Researchers and science advocates in the US are celebrating the new $1.3 trillion (£920 billion) spending bill that will fund the government for the remainder of this fiscal year. President Trump signed the measure into law on 23 March despite having threatened to veto it, and its enactment avoided a government shutdown slated to go into effect at midnight.
The spending bill came almost halfway through the fiscal year, and brings total US federal R&D spending to $177 billion – its highest ever in inflation-adjusted dollars, according to the American Association for the Advancement of Science. The figure represents an increase of nearly 13%.
The National Institutes of Health’s (NIH) budget increases almost 9% to $37 billion, and the National Science Foundation (NSF) sees its funding jump about 4% to $7.8 billion. In addition, Nasa’s budget rises 6% to $21 billion, and the Department of Energy’s (DOE) Office of Science receives a 16% increase to $6.3 billion.
The final budget rejects Trump’s proposed cuts of more than 30% to the Environmental Protection Agency (EPA), keeping the agency’s funding at 2017 levels. Spending on its science and technology programme remained flat at $706 million.
In contrast, the budget that the Trump White House proposed for 2018 back in May 2017 would have slashed total government spending on research by nearly 17%, shrunk NIH funding 22%, reduced the NSF’s budget by 11% and decreased funding for the DOE Office of Science by 17%. The EPA’s science and technology programmes would also have endured a 44% reduction.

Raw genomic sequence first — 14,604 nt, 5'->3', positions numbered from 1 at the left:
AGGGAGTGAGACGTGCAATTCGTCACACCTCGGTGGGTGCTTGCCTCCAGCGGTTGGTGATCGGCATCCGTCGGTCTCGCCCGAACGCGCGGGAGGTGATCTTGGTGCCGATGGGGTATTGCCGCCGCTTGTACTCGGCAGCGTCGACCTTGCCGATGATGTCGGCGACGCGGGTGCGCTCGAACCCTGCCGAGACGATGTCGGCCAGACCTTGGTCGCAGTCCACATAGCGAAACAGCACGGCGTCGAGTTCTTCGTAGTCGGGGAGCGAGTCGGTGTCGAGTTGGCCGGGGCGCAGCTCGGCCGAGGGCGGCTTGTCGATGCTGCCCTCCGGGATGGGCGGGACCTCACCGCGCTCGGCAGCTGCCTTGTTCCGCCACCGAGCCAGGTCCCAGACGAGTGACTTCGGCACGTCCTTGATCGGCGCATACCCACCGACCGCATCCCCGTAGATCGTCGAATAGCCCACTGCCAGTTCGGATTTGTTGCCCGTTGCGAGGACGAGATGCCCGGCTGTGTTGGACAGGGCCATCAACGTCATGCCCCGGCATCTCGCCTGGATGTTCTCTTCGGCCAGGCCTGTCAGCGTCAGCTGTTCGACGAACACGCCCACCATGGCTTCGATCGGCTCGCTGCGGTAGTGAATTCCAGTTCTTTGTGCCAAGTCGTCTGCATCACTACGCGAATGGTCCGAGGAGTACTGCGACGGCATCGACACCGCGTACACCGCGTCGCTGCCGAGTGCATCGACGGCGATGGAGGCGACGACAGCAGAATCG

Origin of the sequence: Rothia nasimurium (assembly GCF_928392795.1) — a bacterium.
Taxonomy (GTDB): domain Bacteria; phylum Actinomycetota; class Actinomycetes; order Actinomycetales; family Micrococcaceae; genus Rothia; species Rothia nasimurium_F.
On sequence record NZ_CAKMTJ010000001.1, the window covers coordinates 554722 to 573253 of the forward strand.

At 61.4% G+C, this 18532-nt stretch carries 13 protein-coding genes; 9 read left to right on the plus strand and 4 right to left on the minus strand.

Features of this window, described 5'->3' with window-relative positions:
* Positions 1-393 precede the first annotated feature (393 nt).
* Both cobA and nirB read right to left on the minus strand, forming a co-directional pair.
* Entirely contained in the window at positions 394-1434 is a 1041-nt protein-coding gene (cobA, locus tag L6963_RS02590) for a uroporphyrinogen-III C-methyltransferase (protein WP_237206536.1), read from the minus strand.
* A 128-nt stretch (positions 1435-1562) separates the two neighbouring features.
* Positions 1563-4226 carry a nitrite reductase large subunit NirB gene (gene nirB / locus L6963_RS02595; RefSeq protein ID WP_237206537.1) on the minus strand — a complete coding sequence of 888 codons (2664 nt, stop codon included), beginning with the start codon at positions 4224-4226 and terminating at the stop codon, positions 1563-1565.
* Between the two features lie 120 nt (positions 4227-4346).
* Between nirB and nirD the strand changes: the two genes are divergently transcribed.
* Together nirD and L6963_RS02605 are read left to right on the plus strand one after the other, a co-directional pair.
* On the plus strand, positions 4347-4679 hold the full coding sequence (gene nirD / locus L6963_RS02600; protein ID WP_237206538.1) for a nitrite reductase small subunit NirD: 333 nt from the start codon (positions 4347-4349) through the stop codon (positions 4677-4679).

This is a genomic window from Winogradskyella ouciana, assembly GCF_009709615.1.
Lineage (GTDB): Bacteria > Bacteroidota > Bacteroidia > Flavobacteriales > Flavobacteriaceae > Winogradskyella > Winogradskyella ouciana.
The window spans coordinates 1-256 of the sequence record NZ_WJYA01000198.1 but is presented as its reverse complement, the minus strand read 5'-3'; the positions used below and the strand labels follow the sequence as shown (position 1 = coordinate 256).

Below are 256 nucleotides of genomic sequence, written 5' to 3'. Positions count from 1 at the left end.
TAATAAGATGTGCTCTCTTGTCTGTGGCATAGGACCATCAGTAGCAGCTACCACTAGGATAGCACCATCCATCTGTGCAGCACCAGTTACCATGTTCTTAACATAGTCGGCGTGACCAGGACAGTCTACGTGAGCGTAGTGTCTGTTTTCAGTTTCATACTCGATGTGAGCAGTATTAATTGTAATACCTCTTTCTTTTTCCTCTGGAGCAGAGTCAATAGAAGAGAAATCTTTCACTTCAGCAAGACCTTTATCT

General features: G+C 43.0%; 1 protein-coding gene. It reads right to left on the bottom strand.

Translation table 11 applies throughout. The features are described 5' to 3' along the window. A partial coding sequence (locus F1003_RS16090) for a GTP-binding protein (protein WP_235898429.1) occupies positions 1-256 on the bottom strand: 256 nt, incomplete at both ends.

The rosier outcome for science was made possible by the bipartisan budget deal that Congress passed last month, which significantly raised the caps for non-defence spending, including science agencies, in 2018 and 2019.
‘The challenge is that the agencies will have to spend money double time for the rest of this fiscal year to get the money out the door – it’s a good problem to have,’ says Ben Corb, who directs public affairs at the American Society for Biochemistry and Molecular Biology. ‘We love this increase and would have preferred if we had had it at the beginning of the fiscal year, but now that we have it we are looking forward to the agencies opening up their wallets.’
Glenn Ruskin, spokesperson for the American Chemical Society, tells Chemistry World that his organisation is grateful for the windfall for key science agencies because it ‘puts them on a predictable and sustainable course that has been sorely lacking’.